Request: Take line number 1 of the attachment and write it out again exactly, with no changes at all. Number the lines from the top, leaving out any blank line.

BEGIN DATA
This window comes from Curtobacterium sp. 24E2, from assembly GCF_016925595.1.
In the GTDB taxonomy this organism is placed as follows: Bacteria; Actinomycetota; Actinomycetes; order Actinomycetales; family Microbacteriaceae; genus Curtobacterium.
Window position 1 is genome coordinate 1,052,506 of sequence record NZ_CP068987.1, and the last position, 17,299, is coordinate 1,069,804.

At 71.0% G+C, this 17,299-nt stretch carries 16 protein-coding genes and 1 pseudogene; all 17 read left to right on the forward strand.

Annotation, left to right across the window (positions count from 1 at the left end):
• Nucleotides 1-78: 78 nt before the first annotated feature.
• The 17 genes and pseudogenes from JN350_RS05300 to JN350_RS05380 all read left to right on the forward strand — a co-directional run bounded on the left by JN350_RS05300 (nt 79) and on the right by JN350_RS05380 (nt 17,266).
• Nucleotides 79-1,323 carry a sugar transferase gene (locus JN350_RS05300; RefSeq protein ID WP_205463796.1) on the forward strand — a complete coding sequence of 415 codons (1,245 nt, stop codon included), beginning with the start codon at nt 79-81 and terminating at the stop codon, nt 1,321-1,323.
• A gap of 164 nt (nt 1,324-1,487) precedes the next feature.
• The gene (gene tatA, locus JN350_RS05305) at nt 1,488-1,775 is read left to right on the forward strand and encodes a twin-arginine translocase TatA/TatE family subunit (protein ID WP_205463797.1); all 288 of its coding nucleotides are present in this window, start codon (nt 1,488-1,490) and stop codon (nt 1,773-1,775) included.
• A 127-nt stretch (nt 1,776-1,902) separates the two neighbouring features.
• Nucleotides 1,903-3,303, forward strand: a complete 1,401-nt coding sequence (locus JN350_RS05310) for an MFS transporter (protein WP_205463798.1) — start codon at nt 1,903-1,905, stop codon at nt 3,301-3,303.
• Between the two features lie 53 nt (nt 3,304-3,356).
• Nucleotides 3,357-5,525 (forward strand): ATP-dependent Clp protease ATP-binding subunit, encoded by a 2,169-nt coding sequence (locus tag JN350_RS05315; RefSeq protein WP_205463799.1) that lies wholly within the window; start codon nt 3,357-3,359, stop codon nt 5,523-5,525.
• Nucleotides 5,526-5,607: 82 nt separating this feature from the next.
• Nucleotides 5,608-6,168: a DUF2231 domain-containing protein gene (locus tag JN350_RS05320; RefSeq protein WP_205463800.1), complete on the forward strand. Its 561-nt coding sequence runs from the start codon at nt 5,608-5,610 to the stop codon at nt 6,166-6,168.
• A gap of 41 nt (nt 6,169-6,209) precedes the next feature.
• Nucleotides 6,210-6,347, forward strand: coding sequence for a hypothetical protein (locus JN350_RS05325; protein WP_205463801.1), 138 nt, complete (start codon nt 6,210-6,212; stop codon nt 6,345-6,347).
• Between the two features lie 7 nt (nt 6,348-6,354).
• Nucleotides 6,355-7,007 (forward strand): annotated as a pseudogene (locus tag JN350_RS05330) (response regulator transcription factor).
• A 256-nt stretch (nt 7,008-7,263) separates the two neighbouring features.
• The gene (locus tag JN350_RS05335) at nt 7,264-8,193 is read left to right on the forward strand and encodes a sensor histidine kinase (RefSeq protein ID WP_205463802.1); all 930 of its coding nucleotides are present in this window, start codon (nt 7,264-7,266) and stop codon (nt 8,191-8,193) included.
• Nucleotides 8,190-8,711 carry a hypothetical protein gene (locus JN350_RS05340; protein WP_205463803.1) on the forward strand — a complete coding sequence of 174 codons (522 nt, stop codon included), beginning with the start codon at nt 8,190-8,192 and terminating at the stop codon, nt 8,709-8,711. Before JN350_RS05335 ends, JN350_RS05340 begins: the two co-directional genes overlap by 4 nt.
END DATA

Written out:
This window comes from Curtobacterium sp. 24E2, from assembly GCF_016925595.1.